Friday, 11 September 2015

Krugman is catching up with Positive Money and the NEF.

Krugman suggests that printing money and spending it on “stuff” is better than traditional QE, i.e. spending it on buying government debt or other assets held by the private sector. As he puts it:

“What’s remarkable about this record of dubious achievement is that there actually is a surefire way to fight deflation: When you print money, don’t use it to buy assets; use it to buy stuff. That is, run budget deficits paid for with the printing press.”

Just to be accurate (and perhaps pedantic) there’s no reason to confine spending to “stuff”: that is, where SERVICES rather than GOODS seem good value for money, there’s no reason not to buy services. Indeed, the total spent on services in the US is about 50% more than what’s spent on goods, so if services are left out that significantly restricts the amount that can be spent.

Anyway, printing and spending on goods and services is what Positive Money and the New Economics Foundation have long advocated.

Next, Krugman misses out the question as to whether to boost PRIVATE spending or PUBLIC sector spending. That decision, as PM&NEF rightly point out is a POLITICAL decision and should be left to politicians.

That point is a big problem in the US because when it comes to spending decisions, members of Congress spend about a year squabbling before coming to a decision. But that won’t be a problem in several other countries.

Next, Krugman makes the common assumption that “print and spend” should be confined to when the central bank’s freedom to effect more stimulus is limited by low or zero interest rates. That assumption is debatable and is disputed by PM&NEF.

One reason is that it’s hard to see the logic in adjusting JUST ONE form of spending when there is a GENERAL lack of spending / demand. That is, an interest rate change affects just households and firms with variable rate loans and not those with fixed rate loans or no loans at all.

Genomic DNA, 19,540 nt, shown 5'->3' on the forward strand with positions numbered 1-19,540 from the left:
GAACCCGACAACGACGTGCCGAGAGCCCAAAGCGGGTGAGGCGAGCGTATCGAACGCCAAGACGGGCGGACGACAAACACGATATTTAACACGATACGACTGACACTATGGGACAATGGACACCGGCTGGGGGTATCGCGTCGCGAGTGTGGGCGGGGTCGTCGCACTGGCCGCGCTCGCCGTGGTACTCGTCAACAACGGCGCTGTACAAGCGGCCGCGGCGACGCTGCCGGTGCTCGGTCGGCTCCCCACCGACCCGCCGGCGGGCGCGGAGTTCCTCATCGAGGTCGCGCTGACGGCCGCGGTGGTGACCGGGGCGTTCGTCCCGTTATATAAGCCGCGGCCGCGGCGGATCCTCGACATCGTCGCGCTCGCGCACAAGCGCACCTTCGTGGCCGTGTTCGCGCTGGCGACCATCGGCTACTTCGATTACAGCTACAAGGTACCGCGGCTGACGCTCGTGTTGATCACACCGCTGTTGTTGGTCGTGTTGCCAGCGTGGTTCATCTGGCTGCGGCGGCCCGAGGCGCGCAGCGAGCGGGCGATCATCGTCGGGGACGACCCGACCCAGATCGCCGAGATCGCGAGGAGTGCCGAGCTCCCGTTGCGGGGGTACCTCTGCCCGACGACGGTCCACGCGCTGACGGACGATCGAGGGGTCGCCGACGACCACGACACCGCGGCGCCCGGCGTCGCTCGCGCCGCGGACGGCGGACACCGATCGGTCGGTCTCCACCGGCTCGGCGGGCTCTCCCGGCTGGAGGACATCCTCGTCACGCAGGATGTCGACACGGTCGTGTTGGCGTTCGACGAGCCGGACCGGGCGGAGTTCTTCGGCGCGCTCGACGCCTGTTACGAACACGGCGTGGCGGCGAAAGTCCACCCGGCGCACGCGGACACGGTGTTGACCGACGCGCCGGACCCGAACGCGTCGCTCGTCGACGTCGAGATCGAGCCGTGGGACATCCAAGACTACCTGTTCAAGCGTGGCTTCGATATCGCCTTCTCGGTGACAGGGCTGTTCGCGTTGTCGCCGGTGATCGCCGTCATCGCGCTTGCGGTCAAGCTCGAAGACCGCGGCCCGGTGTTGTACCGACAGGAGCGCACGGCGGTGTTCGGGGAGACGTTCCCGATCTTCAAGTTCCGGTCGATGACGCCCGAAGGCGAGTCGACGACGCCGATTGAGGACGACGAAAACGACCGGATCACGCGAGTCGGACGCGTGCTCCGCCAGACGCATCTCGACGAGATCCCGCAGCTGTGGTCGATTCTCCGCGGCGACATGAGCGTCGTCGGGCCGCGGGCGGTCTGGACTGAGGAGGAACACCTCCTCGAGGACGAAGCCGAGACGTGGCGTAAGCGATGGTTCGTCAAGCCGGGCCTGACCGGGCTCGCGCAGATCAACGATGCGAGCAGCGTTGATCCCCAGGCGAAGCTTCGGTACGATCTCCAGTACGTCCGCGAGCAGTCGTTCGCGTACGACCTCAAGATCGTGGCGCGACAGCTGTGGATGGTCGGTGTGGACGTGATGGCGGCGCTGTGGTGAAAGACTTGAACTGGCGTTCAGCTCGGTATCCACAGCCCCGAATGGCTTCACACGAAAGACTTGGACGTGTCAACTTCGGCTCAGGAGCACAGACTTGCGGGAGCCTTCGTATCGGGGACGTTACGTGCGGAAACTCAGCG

That makes as much sense as doing helicopter drops, but only on households where at least one person is bald, or one person is a Buddhist, or is a football fan.


  1. Good arguments above, except:

    It is misleading, maybe even dishonest, to repeatedly link the ideas of "print and spend" to Positive Money/New Economics Foundation/Prof Werner.

    1. The PM submission (for which you give a link) was primarily concerned with the stability and proposed changes for banking institutions. Little is said about macroeconomic management apart from a monetarist proposal that a Monetary Policy Committee should determine the money supply in order to control inflation.
    2. Long before the foundation of PM many economists advocated "print and spend" during recessions. Nearly 70 years prior to PM, Abba Lerner set out the principles of Functional Finance:
    1. The government shall maintain a reasonable level of demand at all times.
    If there is too little spending and, thus, excessive unemployment, the government shall reduce taxes or increase its own spending.
    If there is too much spending, the government shall prevent inflation by reducing its own expenditures or by increasing taxes.
    2. By borrowing money when it wishes to raise the rate of interest, and by lending money or repaying debt when it wishes to lower the rate of interest, the government shall maintain that rate of interest that induces the optimum amount of investment.
    3. If either of the first two rules conflicts with the principles of ‘sound finance’, balancing the budget, or limiting the national debt, so much the worse for these principles. The government press shall print any money that may be needed to carry out rules 1 and 2.
    -- Lerner, A. 1941. The economic steering wheel. University Review, June, 2–8.

    Note that, in contrast to PM, Lerner's third principle holds that the money supply should be neither a policy instrument nor a policy target.

    1. Hi KK,

      Re the first of your numbered points, I suggest the authors do actually have a fair amount to say about “macroeconomic management”. E.g. on p.10 the authors argue against interest rate adjustments, and they then go on to argue (up to p.12) for an alternative in the form of demand management in the form of “print and spend and/or cut taxes”. Granted that’s only two pages, but the entire work is only 37 pages.

      Re your second point, you’re right: “print and spend” was being advocated long before Pos Money appeared: Keynes advocated it in the early 1930s. So point taken.

      Re Lerner, I agree with him that the money supply should not be a target. Re “instruments” and Lerner’s claim that given a need for more demand, “government shall reduce taxes or increase its own spending”, it strikes me that there is an inevitable monetary effect there. The money supply rises. So I’d guess that Lerner had that monetary effect in mind, though I can’t quote chapter and verse.


Post a comment.